Your boss doesn’t trust you. Now there is a shocking revelation. Micromanagement mostly happens for one reason, a lack of trust. Can you end micromanagement? Yes, perhaps you can.
At least two schools of thought exist for the concept of micromanagement. The first is that your boss simply doesn’t trust you. The second might be that your boss is a control freak. Many people might suggest that both of these ideas are connected and that when there is a lack of trust, the boss feels the need for more control.
When it comes to improving workplace relationships building more trust is critical, and when sufficient trust exists there is much less room for micromanagement. Here are several tips that can help make a difference:
- Ask more questions. Questions help to create focus. Your boss might not feel comfortable that you understand all of the parameters of the work you are about to perform. Not wanting to insult you or your capabilities your boss says very little but worries. You not wanting to appear incompetent or annoying ask very few questions. The end result is that your boss micromanages the project. The solution is to ask more questions and be sure to illustrate your understanding by using paraphrasing techniques.
- Mention past successes. During the early stages of any project be sure to reflect back on past successes. When you mention previous projects it will help both you and your boss feel more comfortable about the work you are about to perform. You might consider saying something like, “Yes, this is just like the work that we did on project X.” Considering that the past project was recognized as successful your boss will begin to feel more confident that you understand the new project and that you will do a fantastic job.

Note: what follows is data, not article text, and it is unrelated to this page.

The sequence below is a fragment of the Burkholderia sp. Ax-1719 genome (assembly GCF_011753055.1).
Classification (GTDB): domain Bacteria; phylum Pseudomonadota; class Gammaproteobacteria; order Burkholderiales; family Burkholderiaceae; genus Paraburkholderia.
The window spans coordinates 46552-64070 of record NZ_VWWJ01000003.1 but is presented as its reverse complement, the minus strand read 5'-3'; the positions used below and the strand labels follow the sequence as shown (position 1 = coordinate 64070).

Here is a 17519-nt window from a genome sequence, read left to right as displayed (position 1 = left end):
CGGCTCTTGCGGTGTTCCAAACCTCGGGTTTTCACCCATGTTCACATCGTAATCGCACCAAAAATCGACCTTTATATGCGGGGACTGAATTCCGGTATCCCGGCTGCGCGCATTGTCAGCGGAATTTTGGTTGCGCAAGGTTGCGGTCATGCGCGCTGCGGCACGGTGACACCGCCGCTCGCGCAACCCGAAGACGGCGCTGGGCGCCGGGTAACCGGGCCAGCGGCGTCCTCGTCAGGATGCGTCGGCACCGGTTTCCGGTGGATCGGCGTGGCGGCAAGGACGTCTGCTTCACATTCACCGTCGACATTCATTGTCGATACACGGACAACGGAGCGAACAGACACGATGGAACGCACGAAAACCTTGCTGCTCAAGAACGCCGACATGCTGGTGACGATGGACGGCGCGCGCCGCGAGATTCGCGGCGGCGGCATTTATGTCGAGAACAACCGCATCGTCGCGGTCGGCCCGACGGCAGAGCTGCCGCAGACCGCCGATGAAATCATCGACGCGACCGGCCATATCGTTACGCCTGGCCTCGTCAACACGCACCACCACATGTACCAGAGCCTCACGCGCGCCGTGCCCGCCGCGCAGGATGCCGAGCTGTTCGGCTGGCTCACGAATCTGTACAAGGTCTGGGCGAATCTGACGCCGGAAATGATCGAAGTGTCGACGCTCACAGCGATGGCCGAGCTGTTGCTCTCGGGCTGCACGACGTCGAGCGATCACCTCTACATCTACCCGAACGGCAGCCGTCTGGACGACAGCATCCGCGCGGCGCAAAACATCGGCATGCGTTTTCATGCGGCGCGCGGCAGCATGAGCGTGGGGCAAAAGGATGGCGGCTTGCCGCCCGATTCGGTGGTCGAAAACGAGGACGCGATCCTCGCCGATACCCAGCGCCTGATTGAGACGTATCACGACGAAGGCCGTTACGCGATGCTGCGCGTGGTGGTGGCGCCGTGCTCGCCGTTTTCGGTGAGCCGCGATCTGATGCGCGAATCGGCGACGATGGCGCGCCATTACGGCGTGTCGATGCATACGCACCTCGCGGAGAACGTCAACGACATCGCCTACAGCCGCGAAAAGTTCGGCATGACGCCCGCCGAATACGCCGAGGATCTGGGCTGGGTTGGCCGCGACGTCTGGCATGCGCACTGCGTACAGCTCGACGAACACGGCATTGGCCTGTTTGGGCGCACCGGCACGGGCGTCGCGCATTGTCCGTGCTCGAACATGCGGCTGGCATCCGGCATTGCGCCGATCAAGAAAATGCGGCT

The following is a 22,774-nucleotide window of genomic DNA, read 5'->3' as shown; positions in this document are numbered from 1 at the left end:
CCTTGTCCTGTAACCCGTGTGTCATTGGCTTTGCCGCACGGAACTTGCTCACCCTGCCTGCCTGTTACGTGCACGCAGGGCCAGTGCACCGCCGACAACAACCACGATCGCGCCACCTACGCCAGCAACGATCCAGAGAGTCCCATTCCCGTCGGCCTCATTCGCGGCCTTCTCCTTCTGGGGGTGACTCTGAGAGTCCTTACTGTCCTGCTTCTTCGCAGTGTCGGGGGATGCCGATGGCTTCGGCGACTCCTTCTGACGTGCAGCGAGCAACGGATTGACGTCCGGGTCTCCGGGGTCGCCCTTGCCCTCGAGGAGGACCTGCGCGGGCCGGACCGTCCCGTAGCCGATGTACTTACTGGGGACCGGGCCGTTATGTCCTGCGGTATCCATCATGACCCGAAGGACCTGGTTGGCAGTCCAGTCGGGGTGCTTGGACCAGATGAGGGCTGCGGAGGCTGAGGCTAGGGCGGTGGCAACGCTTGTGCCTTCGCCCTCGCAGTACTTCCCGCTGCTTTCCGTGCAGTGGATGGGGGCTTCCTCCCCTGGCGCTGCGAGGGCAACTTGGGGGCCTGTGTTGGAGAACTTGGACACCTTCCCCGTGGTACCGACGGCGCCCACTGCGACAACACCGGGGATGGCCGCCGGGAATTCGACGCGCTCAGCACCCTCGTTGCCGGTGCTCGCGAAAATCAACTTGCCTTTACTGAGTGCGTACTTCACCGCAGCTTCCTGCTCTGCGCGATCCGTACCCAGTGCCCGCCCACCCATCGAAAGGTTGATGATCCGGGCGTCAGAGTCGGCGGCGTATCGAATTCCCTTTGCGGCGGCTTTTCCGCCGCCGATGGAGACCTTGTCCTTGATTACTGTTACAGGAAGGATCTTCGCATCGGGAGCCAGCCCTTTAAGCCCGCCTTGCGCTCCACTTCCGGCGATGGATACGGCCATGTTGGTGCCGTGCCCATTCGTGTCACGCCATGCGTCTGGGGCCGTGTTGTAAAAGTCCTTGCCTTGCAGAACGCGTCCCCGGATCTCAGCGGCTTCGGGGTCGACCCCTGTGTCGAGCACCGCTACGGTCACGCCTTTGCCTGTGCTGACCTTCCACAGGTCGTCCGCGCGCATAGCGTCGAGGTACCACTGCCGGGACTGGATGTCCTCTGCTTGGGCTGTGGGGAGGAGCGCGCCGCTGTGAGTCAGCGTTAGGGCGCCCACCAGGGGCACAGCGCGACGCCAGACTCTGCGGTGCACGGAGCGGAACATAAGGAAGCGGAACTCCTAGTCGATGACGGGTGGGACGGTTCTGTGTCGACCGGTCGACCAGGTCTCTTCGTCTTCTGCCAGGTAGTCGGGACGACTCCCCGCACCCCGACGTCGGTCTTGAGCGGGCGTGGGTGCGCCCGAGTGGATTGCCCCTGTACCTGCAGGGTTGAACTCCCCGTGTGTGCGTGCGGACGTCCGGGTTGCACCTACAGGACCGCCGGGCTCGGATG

- Give progress reports. Perhaps, the last thing you want to do is to feel like you are being a pest to your boss. Not only does constant follow-up and check-ins make you feel weak, but you might also feel like you are annoying or interrupting something more important. If you are being micromanaged perhaps the best thing you can do is report in early. Let go of some of your own ego for a few minutes and provide that update or quick check-in with your boss before you are asked to do so. You might find that small and appropriately structured project updates will give your boss the peace of mind that the project is in good hands.
Micromanagement easily ranks in the top three for the type of complaints that I hear from employees at many different organizational levels. It is not necessarily a signal to me that the supervisors are doing a bad job, it is a signal to me that there is a lack of trust.
Trust is nearly always a two-way street, and there certainly can be varying degrees or levels of trust. Chances are good that your boss is not a control freak, and your situation can be improved by increasing trust. Remember though, trust takes time to build.
One final note, fighting trust issues by identifying that they exist and should just go away is not the answer. Saying “trust me” typically doesn’t resolve trust issues and in some cases it might make people watch more closely.
Do you want to end micromanagement?
Be patient with trust and keep in mind that you have the opportunity to build more.
Originally posted on November 4, 2016, last updated on November 16, 2018.
Dennis E. Gilbert is a business consultant, speaker (CSPTM), and culture expert. He is a five-time author and the founder of Appreciative Strategies, LLC. His business focuses on positive human performance improvement solutions through Appreciative Strategies®. Reach him through his website at Dennis-Gilbert.com or by calling +1 646.546.5553.